Stenersen, a Baltimore native and North Carolina grad who is now the President and CEO of the sport's governing body, believes this year's gathering of players, coaches and fans will be a chance to discuss ways to grow the game. But he did not shy away from addressing the sport's recent troubles.
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Convention Ctr, 1 W Pratt St, Baltimore, MD 21201, USA
Answer: This is the single largest education opportunity for coaches and officials in the country, with more than 150 presentations on everything from X's and O's strategy to player safety. Coaches from every level throughout the country are coming to hear the best strategists, but also to hear from experts about how to make sure that the lacrosse experience is a great one for kids at every level. If the weather cooperates, we'll be pushing a record 6,000 fans
Q: Concussions are getting a lot of attention in every sport. What are the US Lacrosse guidelines for head injuries, and what are you doing to make sure this message gets out?
A: We're doing a ton. We have a very dynamic sport science and safety committee that includes some of the foremost experts on concussion in sports. They'll conduct presentations (this weekend). Last fall, we made a formal presentation to the NCAA and the National Federation of State High School Associations boys rules committee to add specific language that severely penalizes any contact with an opponents' head. We've also got a very robust library of information on our website. In the last three or four years, we've invested at least $250,000 in research on concussions.
Lacrosse is the fastest growing team sport in the country, but it is still very immature. For instance, there is no national standard for youth rules. If you go to both San Diego, Cal. and Milford, Mass. and play Under-13 boys lacrosse, you may be playing by different rules. That inconsistency is a safety issue. So, this year, we'll be writing youth rule books for boys and girls lacrosse that, for the first time, are focused on the cognitive and physical development stages of kids, rather than adaptations of adult rules. Soccer is a model for that, and we're taking a lead on it.
Q: What changes have you seen in the sport since you started playing at St. Paul's School, and what changes still need to be made?
A: The stick design and the consistency of high athleticism in the best colleges and high schools is completely different from when I played. I used a wooden stick in middle school (40 years ago). Mass-produced, synthetic sticks have changed the game dramatically, making it more consistent and easier to play.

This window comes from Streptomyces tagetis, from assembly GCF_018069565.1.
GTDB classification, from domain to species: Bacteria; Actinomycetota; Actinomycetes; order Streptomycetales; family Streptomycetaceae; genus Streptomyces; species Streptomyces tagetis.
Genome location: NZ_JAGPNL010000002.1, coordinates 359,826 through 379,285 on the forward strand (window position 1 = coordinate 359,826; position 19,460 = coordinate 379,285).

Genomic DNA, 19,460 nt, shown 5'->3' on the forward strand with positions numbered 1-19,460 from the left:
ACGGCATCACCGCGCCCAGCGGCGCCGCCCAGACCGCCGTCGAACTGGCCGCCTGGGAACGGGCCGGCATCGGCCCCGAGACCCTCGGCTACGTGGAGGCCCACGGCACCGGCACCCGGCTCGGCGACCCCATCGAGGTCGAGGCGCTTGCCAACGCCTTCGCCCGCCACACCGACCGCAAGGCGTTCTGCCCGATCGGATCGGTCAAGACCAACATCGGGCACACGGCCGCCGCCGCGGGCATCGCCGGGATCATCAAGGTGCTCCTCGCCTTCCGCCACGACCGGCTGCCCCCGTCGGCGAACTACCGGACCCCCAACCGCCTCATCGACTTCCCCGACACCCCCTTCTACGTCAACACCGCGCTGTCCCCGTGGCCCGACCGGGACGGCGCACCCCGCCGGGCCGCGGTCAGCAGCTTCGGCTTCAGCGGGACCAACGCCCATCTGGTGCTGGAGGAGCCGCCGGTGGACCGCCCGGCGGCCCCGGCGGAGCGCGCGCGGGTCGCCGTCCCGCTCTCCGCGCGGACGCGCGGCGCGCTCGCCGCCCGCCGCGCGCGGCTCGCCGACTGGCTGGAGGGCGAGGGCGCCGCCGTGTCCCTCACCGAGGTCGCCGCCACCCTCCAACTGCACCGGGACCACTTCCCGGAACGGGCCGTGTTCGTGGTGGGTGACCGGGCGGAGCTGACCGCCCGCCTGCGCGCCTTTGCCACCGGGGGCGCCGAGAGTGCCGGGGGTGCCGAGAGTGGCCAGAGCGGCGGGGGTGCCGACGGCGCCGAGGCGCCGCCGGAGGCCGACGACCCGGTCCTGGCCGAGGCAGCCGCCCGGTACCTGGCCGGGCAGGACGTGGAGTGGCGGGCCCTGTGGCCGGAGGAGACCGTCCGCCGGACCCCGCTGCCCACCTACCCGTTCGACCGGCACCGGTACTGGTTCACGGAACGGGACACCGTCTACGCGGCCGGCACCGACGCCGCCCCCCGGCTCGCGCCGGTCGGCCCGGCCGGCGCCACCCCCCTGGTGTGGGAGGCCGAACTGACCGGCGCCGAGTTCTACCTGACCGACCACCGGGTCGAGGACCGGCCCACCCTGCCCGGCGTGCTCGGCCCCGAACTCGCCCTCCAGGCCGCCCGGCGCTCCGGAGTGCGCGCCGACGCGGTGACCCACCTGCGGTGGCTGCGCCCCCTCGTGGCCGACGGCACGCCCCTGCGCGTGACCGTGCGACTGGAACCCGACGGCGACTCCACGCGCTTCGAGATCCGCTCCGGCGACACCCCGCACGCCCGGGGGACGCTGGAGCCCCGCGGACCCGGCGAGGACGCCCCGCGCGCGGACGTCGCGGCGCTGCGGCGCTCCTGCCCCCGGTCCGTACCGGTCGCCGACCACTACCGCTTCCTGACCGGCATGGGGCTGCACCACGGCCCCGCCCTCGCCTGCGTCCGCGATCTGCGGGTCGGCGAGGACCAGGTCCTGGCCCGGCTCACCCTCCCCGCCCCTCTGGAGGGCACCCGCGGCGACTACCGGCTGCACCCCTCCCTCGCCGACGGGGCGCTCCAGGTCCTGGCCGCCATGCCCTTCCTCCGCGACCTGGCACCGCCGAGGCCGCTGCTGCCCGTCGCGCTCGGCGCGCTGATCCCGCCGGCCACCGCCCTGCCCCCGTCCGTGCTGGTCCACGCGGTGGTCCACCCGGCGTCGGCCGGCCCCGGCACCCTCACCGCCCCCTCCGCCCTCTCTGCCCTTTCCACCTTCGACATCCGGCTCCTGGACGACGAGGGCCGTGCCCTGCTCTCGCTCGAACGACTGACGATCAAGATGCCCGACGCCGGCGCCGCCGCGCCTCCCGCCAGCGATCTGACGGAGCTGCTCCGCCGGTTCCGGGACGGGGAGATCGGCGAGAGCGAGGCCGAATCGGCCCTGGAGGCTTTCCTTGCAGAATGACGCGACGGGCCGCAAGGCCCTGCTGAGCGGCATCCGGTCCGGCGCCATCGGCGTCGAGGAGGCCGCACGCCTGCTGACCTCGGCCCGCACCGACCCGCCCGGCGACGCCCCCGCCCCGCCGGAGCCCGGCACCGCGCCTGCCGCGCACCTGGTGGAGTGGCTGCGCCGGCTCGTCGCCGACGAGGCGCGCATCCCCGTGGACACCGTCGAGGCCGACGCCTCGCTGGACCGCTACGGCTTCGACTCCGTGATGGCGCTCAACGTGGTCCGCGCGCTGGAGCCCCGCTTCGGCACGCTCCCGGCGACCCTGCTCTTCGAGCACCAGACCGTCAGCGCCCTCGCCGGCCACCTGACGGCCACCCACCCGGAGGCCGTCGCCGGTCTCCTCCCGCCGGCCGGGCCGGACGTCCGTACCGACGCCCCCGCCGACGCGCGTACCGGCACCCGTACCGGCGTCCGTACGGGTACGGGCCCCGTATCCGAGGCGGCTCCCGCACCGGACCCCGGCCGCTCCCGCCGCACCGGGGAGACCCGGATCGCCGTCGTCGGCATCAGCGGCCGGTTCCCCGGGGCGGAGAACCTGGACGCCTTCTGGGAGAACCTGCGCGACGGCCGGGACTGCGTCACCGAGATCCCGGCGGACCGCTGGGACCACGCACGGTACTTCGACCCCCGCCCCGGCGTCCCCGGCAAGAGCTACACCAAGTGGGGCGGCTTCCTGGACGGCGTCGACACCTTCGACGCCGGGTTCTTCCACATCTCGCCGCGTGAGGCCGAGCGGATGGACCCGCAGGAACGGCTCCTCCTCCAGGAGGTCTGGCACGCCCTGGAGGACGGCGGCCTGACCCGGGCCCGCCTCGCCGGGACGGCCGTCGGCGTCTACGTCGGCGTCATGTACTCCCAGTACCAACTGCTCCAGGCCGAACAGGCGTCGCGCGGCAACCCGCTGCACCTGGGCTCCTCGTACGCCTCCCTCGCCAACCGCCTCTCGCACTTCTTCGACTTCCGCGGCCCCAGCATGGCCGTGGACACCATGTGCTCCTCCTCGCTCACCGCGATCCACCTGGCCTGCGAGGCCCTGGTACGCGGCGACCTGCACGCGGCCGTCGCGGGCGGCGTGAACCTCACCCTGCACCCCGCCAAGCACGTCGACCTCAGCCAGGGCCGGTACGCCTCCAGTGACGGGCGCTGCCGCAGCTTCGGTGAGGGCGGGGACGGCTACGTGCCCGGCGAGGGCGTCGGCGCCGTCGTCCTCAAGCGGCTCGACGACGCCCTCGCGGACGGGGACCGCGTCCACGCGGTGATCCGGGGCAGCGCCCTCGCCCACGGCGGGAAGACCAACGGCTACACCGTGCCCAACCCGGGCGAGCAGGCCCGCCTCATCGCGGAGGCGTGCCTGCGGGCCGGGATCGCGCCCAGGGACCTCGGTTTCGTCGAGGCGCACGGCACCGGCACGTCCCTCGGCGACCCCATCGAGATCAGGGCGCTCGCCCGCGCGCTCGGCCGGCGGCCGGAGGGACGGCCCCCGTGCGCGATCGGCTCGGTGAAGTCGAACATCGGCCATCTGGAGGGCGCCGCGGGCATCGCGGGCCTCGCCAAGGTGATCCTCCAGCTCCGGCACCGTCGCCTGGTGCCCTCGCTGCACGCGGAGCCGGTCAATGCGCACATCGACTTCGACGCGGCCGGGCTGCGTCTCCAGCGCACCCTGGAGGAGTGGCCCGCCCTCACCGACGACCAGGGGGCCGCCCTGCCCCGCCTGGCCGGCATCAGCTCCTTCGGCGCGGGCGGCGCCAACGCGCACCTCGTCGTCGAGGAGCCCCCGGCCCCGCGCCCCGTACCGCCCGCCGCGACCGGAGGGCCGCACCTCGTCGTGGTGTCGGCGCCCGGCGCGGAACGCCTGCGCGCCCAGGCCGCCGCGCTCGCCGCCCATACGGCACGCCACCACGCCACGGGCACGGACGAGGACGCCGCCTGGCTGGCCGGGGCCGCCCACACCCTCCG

Some say the stick evolution has radically changed the men's game from a passing to a possession game and that, as a result, the game has lost excitement. It's very difficult to dislodge the ball from the men's stick, which makes play rougher and more physical, and that's a concern.
Also today, everybody on the field is an athlete, girls and boys. When I played, the bigger, slower guys played defense, the quick guys played attack, and the fastest guys played midfield. Today, everybody is big, strong and fast. It's that speed game that's driving the best teams — and the ramifications of bigger, stronger athletes running around like crazy on the field means collisions are more significant. That's a safety issue, too.
Q: Lacrosse has seen tremendous growth to the west, and in states where the game hasn't been played before. Do you see that growth leveling off any time soon?
A: No. The breadth of play has exploded domestically. National participation has more than doubled in the last 10 years to nearly 700,000, and they're now playing lacrosse in every major metro area. Ironically, lacrosse is the oldest sport native to North America, but it's also the newest team sport in terms of dramatic growth in the U.S.
What could impede growth? Safety. If a lot of kids start getting hurt, people will steer away from the game. But that won't happen if we do our job.
So many more kids in so many more zip codes want to play that the real challenge is finding a balance between the game's integrity and its evolution. As broadly as lacrosse has grown, there is parochialism, self-interest and private enterprise. Now, people see lacrosse as a market and are trying to leverage that market for business purposes. If you run a recruiting tournament or a private club program, are you interested in what's best for 10-year-olds, or in what's best for your business plan? When you start to factor financial gain into decisions you make about children, people can be very conflicted. Trying to manage those influences caused by growth is part of our challenge.
Q: Will lacrosse become the sport kids turn to, instead of soccer?
A: I don't want lacrosse to be the next soccer. I want to give kids an alternative to soccer, so they can play both it and something else. We're firm believers in multi-sport participation at the youth level. Sport specialization at an early age is unhealthy. You get overuse injuries and burnout. Nine of 10 college lacrosse coaches will tell you they'd rather have a student-athlete who plays multiple sports than one who has played only lacrosse for the last six years.
There are more than 3 million kids playing soccer, and 10 percent of that playing youth lacrosse. That's fine by us. Dramatic growth, for growth's sake, is not necessarily a healthy thing. We need to grow responsibly.
Q: How do you keep up with the growth?